Wednesday, November 26, 2014

My Top Three Reasons to Visit Armenia Featured on The Picktures!

My good friend Zofia, aka "the blonde Polish girl who lives in Armenia", has a great travel blog called The Picktures documenting her amazing solo travels around the world.

Much to my luck, she is currently stationed in Yerevan, Armenia! Every Monday, she is featuring a blogger who has lived or is living in Armenia and will include their top three reasons to visit the country.

This week, the Traveling Chamelian was featured and you can find my top three reasons mentioned here - enjoy and make sure to check out her incredible blog!

Wednesday, November 19, 2014

Like a Local Issue #2: Yerevan is Out!

Like a Local magazine has officially released its second issue, which focuses on my second hometown: Yerevan, Armenia!

The editors contacted a group of writers, photographers, and story-tellers to contribute to the publication and show people who have never been to (or heard of) Yerevan a glimpse of what the city meant to them.

As a result, there are articles on the kissing culture prevalent here, hidden neighbourhoods, the unique subway system, spotlights on cafes and restaurants, photos of Yerevan in the fall and winter, and much more! It also includes an article by yours truly :) I wrote about the shugas, but more as a story with tips rather than article-style like with The Armenian Weekly, so hopefully it isn't too redundant for those keeping up!

So make sure to check out the issue and find out more about ol' Yerevan!

Wednesday, November 12, 2014

Georgian Bean Dream!

Georgia is the land of spices. Every time I go, I end up coming back to Armenia with bags upon bags of them. The last time I went with my sister and Gohar, I was able to send some back to my mom, and asked her to let me know what she thought of the khmeli-suneli in particular. She wrote me an e-mail about a month later saying she enjoyed the "hirili mirili" that I sent her.

Whereas in Armenia salt and oil tend to reign supreme (love you), in Georgia, especially in the bean and greens dishes I have tried, there tends to be a wonderful mix of a bunch of different spices. After eating one bean stew/soup in Kobuleti, Gohar and I put our foot down and got the names of most of them. It was just too good to remain a secret.
I've failed many times at even resembling those beans I tried, once putting way too much khmeli-suneli and of course inviting friends over for "Georgian food" all pretentiously. It was horribly bitter and we just spent the evening trying to drown out the flavour unsuccessfully.

After going back this year, and trying more bean dishes, I was convinced I could mimic it - again all pretentiously. I bought another round of spices and decided today would be the day.

I used kidney beans, and as is the case with most types of beans, soaking overnight is the key to everything. Unless you enjoy cooking beans for hours upon hours, and still having them left tough, you have to rinse and soak them for at least one night. Beans from the shuga, just like lentils, are very grimy and after rinsing these I swear there was a handful of sand at the bottom of my pot.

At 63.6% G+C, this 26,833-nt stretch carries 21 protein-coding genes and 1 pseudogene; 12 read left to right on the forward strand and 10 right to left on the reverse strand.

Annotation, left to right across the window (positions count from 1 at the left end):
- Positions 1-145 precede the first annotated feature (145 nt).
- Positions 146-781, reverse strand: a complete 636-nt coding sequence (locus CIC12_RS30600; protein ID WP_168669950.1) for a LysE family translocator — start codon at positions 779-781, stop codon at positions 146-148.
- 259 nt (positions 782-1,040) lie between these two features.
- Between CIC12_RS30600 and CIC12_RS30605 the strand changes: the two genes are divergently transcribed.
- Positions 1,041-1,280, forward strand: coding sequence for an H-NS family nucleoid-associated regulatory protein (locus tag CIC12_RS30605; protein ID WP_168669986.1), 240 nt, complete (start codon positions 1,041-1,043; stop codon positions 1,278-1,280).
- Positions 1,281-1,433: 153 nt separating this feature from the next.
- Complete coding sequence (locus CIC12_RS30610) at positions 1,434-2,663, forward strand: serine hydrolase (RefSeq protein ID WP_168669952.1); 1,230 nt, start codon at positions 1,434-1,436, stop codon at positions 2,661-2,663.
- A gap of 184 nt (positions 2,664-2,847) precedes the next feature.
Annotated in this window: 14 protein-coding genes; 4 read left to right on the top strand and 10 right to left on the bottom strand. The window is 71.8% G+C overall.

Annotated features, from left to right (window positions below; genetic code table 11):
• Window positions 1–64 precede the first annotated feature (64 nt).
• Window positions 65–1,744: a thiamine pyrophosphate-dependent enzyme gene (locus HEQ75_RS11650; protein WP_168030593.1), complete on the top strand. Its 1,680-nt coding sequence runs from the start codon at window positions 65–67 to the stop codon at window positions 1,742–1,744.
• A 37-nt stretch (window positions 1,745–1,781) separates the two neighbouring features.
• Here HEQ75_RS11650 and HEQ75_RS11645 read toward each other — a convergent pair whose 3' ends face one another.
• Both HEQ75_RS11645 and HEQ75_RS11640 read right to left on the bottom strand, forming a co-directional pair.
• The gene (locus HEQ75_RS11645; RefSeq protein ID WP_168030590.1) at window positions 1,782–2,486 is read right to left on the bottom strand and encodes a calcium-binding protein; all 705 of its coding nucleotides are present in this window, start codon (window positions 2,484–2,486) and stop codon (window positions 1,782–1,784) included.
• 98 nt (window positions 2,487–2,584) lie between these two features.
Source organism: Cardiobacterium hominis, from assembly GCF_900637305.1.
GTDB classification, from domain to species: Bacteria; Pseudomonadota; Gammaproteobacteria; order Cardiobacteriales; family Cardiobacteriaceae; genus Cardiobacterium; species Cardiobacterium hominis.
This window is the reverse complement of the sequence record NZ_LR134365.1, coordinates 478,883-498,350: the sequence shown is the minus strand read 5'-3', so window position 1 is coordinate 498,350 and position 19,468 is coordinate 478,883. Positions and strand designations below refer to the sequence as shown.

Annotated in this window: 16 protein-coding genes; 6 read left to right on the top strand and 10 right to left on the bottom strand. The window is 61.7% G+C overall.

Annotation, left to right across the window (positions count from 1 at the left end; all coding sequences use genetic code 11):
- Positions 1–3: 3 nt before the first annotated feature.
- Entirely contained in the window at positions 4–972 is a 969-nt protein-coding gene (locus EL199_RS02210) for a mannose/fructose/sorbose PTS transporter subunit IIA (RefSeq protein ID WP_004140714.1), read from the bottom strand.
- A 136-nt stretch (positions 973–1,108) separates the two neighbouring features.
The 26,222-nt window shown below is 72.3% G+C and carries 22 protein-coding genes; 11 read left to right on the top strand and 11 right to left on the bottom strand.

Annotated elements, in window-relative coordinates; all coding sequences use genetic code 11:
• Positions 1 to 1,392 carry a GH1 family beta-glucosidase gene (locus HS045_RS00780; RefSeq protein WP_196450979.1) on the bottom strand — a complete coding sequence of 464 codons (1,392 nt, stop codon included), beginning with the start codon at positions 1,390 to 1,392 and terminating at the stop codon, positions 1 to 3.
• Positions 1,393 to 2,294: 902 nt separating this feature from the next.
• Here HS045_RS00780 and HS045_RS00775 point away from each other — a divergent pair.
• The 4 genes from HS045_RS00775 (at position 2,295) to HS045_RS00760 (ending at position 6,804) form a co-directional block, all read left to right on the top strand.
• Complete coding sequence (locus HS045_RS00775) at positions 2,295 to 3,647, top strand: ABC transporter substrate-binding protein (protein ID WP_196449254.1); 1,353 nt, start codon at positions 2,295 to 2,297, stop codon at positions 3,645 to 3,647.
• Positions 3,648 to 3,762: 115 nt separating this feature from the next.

When you're young and wild, cooking beans on high heat with no lid seems like the best way to get things done. As you mature, you realize your mom was actually right when she said low-medium heat with the lid on. My mom also always warned me of not giving in to my short attention span and leaving the general kitchen area so I will pass on that warning to all of you as well. This is serious business.

So here are the ingredients you need for this dish and the instructions, broken down!

-2 cups kidney beans (black is traditional)
-1 bunch fresh dill
-1 bunch green onions
-Khmeli-suneli (just don't overdo it, add a little at a time and taste)
-Turmeric (2 tsp)
-Georgian spiced salt (the red one is so good, add it to taste)
-Other greens like spinach or beet leaves (optional) - I used spinach and a loner parsley sprig hiding in the bunch.
-Tahini drizzle (optional)
-Pinch of seeds (optional)

-Cook beans until soft--even mushy. Remember, the reason most people have trouble digesting beans is because they are 70% of the time not cooked well enough. Soft = less problems (don't send me hate mail if you get gas hajis). Use just enough water to fully cover the beans and then some, but it's better to keep a kettle with hot water nearby in case you need to add more. This is meant to be a thick stew-esque dish, not a soup, so better to add water gradually than put too much and end up with stew's arch nemesis: soup.
-Once the beans are soft, lower the heat and add the khmeli-suneli, turmeric and spiced salt.
-Chop up the dill, spring onions and other greens you want to use and add them to the dish and stir.
-Turn off the heat, put the lid back on, and allow everything to mesh together. You can leave the kitchen now.

The dish is now complete in the ways that matter. But add-ons are my specialty and I felt like impressing my room mates because of the horrible version I tried to make the year before. Once I put everything in a bowl, I drizzled on some tahini (calcium power!) and sprinkled on some pumpkin seeds to COMBINE PROTEINS!
It smelled great and tasted amazing, and it was very similar to the ones I had tried in Georgia, but I think the main difference was the type of bean I used and mine had less liquid in the actual bowl. I will try this again with black beans next time for sure.

This dish got the room mate stamp of approval!
Bean party!